One of the reasons that Proposition 8 passed in California was a lack of organization by its opponents. In fact, gay rights activists have done a much better job protesting the outcome of the Nov. 4 vote than they did protesting the ballot before it was voted on.
Perhaps they could have taken cues from Gus Van Sant’s latest biopic Milk, a film as much about the gay rights movement as it is about title character Harvey Milk. That may be because Milk and the gay rights movement are so intertwined.
Harvey Milk moved to San Francisco from New York in the seventies, seeking refuge from discrimination and misunderstanding and a place where he could build a community that was both tolerant and proactive for gay rights.
That community turned out to be the famous Castro district of San Francisco, a neighborhood still very much defined by a large LGBTA population. Milk settled into the neighborhood, opened a business and then proceeded to launch political campaigns, running for vacant seats on the city council and state assembly.
The role of Harvey Milk is played to perfection by Sean Penn, who captures the nuances and quirks that Milk was known for. But the true appeal of the film stems from the ensemble cast. James Franco and Diego Luna take turns as Milk’s lovers, both delivering inspired performances. Emile Hirsch, the apparent understudy of Sean Penn, joins Alison Pill, Lucas Grabeel and a half dozen others as the campaign staff for Milk’s political bids.
And then of course there’s Josh Brolin, who adds tension and suspense to the role of Assemblyman Dan White. Anyone familiar with the story of Harvey Milk knows how White fits into this whole equation, yet Brolin is able to capture the viewer’s attention and make him question what he thought he knew.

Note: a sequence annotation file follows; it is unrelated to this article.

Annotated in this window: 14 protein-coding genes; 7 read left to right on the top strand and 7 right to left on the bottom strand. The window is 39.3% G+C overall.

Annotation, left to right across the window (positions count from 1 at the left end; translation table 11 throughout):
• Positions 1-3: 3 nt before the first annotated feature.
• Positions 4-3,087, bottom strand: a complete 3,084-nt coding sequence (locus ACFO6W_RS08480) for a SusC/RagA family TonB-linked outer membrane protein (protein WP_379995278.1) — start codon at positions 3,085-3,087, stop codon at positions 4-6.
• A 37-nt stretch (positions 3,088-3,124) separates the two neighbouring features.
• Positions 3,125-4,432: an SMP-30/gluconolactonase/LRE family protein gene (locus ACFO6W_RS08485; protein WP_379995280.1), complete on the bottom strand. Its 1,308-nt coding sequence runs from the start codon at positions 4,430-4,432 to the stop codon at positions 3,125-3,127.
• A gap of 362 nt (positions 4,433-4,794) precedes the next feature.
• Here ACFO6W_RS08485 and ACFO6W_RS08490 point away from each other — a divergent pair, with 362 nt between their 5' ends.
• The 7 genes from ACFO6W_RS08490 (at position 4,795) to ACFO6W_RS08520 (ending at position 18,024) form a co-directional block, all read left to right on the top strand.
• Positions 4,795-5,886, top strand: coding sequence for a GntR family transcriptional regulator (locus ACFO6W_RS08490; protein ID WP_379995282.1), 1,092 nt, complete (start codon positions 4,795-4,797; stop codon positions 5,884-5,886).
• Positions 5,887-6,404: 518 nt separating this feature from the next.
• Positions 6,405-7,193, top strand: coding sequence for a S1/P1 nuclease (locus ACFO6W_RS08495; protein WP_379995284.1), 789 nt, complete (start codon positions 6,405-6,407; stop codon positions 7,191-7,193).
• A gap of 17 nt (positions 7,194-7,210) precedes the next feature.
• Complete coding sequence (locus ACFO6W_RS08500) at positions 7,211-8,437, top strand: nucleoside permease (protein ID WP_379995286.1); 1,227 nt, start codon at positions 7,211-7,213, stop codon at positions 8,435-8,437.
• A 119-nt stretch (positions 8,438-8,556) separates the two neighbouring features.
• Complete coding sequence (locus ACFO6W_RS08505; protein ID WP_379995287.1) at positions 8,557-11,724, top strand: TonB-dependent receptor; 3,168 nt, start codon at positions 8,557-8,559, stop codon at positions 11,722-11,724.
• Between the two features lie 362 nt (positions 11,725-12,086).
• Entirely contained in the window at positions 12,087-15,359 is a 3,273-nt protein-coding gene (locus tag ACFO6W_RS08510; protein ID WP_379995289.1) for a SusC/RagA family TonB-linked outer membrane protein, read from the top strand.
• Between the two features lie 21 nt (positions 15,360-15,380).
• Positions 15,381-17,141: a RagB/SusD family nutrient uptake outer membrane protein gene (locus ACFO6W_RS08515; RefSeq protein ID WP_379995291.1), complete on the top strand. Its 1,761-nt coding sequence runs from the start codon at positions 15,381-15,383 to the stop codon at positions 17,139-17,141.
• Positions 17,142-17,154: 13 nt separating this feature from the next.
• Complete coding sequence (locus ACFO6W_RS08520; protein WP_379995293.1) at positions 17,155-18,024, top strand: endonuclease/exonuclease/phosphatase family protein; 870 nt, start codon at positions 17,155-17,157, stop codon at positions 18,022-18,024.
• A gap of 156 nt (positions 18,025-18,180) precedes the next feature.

Van Sant gives the movie the feel of a documentary, making use of old footage and occasional shots with a handheld camera. Van Sant is less concerned with the life story of Harvey Milk as he is about the legacy and impact that his life had. Milk is defined in the movie through his actions, not so much by his life story. A police roundup of homosexuals at a bar one night sends Milk to the streets, taking up position atop a plastic crate to calm down residents. A Teamsters boycott of Coors beer leads Milk to craft a surprising alliance between one of the largest unions and the gay community. And continual discrimination leads Milk to run for office several times before he finally manages to secure enough votes.
Watching the movie after the historic elections in 2008 is especially rewarding. It takes very little effort to draw historical comparisons between the film and what transpired both nationally and in California. Thirty years before Proposition 8, there was Proposition 6, the Briggs Initiative that would have banned gay men and women from teaching in public schools. Thirty years before Barack Obama became the first black president, Harvey Milk became the first openly gay man to be elected to public office in California.
Go see this movie for entertainment. But watch this movie for the lesson it teaches us.
Milk is available now on DVD, and will begin airing on HBO starting tonight.
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